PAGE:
Treasury has released for consultation the exposure draft Treasury Laws Amendment (Combating Illegal Phoenixing) Bill 2018. Background.
The proposed Bill includes a range of measures to both deter and disrupt illegal phoenixing and punish those who engage in and facilitate this illegal activity.
The term “illegal phoenixing” is not defined but broadly refers to the use of serial deliberate insolvency as a business model to avoid paying company debts.
The exposure draft legislation includes reforms to:
- introduce a new offence for company directors to engage in creditor‑defeating transfers of company assets that prevent, hinder or significantly delay creditors’ access to those assets;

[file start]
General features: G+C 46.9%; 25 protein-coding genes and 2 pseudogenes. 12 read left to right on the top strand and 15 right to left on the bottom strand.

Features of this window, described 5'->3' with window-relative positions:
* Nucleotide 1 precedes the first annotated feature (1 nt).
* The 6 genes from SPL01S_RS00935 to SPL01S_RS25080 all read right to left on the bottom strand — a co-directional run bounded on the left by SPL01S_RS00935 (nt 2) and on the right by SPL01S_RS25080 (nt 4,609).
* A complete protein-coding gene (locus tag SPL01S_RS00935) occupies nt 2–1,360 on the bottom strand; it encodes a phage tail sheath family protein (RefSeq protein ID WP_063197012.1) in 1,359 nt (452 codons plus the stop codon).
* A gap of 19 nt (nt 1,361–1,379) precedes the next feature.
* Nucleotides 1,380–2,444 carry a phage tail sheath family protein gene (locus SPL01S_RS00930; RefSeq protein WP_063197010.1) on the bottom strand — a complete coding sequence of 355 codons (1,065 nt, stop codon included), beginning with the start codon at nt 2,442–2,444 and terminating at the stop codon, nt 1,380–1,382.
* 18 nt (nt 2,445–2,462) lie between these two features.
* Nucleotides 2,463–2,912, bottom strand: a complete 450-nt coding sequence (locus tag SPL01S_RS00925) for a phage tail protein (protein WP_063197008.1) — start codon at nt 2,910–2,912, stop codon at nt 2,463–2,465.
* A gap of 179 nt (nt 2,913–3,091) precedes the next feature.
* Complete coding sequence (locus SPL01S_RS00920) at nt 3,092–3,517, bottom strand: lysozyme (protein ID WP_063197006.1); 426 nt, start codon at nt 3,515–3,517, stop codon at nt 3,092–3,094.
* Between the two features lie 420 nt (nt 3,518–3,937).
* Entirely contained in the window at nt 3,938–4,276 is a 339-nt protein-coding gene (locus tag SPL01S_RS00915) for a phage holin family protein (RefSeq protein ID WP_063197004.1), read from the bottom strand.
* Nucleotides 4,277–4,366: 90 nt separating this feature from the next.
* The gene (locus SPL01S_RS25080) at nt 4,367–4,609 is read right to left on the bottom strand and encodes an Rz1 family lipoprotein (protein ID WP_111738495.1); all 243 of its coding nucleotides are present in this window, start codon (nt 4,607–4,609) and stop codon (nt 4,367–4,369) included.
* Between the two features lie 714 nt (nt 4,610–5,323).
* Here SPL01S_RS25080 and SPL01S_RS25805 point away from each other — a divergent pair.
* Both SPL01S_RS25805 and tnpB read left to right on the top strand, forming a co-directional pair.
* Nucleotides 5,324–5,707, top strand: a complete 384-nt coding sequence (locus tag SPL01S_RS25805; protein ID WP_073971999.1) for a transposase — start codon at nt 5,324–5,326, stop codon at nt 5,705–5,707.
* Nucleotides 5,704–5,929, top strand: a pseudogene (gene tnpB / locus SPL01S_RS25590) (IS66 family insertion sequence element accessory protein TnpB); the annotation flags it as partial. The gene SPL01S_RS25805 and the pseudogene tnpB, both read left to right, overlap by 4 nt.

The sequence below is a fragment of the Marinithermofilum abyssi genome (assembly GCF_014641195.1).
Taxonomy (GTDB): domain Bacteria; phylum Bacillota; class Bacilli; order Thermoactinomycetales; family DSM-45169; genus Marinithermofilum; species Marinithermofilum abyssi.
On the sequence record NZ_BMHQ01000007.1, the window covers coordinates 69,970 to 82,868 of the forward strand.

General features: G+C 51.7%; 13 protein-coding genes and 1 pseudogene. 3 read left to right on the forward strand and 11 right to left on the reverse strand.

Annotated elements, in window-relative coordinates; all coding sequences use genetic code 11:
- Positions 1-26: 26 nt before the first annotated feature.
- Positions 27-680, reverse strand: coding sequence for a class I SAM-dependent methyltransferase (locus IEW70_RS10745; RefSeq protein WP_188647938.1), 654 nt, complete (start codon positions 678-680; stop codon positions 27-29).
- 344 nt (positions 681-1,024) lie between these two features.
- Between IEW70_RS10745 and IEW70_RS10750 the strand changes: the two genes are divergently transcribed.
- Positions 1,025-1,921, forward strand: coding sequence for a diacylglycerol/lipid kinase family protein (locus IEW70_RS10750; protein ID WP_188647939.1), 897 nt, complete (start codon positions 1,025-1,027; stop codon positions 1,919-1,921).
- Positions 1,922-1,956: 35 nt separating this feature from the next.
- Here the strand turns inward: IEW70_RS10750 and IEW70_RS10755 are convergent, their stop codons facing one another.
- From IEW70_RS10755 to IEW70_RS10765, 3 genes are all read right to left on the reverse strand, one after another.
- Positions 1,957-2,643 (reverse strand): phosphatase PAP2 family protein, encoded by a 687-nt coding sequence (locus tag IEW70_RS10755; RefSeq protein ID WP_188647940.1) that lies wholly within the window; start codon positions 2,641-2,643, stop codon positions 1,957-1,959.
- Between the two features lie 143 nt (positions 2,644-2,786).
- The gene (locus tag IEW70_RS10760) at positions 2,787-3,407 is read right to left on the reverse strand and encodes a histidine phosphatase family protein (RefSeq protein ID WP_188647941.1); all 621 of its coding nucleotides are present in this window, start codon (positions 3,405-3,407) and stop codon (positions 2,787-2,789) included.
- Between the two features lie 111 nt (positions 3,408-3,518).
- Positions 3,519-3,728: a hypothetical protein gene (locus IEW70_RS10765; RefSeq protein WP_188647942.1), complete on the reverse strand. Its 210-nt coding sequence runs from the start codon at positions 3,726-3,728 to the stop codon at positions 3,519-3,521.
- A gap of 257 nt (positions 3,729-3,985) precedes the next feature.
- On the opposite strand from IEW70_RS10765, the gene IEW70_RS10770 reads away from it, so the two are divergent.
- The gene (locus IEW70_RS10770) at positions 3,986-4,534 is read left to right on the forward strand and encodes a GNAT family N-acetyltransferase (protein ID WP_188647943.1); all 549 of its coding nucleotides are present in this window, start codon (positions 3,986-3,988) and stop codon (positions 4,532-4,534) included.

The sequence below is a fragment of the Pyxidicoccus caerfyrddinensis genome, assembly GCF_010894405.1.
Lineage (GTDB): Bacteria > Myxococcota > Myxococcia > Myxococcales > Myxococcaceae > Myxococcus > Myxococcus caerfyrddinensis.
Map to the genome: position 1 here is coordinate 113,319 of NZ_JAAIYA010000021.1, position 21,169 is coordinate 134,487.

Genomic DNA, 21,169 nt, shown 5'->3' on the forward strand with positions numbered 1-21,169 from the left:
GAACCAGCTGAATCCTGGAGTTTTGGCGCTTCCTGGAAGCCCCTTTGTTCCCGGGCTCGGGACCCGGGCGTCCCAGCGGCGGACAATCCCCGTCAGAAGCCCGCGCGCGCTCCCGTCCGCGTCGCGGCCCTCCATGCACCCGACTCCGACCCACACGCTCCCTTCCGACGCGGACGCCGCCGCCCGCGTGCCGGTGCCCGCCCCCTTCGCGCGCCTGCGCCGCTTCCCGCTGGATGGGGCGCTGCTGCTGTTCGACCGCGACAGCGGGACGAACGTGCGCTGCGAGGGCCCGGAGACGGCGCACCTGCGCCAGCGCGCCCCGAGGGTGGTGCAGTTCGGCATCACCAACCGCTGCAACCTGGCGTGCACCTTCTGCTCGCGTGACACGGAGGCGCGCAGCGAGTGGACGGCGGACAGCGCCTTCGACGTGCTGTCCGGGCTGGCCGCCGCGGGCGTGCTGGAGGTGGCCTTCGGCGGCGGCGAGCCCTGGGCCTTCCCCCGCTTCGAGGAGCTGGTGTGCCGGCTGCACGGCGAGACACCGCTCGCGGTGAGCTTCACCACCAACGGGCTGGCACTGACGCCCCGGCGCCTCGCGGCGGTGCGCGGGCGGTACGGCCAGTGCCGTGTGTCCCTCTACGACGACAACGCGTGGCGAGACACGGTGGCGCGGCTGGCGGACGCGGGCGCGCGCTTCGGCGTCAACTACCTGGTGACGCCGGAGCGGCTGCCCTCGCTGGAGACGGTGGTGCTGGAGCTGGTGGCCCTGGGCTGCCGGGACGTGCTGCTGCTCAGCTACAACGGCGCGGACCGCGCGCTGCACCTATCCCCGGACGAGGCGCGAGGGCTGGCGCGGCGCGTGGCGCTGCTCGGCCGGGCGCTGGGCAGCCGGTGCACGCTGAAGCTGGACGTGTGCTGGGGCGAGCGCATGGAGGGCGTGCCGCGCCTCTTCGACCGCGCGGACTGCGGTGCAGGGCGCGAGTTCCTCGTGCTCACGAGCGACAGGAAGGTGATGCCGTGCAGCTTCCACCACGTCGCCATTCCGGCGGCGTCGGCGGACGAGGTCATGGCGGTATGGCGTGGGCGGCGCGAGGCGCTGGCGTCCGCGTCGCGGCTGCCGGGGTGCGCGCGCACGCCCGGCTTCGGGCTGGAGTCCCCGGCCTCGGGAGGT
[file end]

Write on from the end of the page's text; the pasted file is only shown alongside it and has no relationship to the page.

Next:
- introduce a separate offence for any person (such as a pre-insolvency adviser) who procures, incites, induces or encourages a company to make creditor‑defeating transfers of company assets.
The offences will be supported by an extension of the existing liquidator asset clawback avenues to cover illegal phoenix transactions. ASIC will also receive a new regulatory tool to recover property that has been transferred under an illegal phoenix transaction.prevent directors from backdating their resignations to avoid personal liability;
- prevent directors from improperly backdating resignations or ceasing to be a director when this would leave the company with no directors;
- extend the director penalty provisions to make directors personally liable for their company’s GST and related liabilities;
- expand the Australian Taxation Office’s existing power to retain refunds when there are tax lodgments outstanding;
- restrict the voting rights of related creditors of the phoenix operator at meetings regarding the appointment or removal and replacement of an external administrator.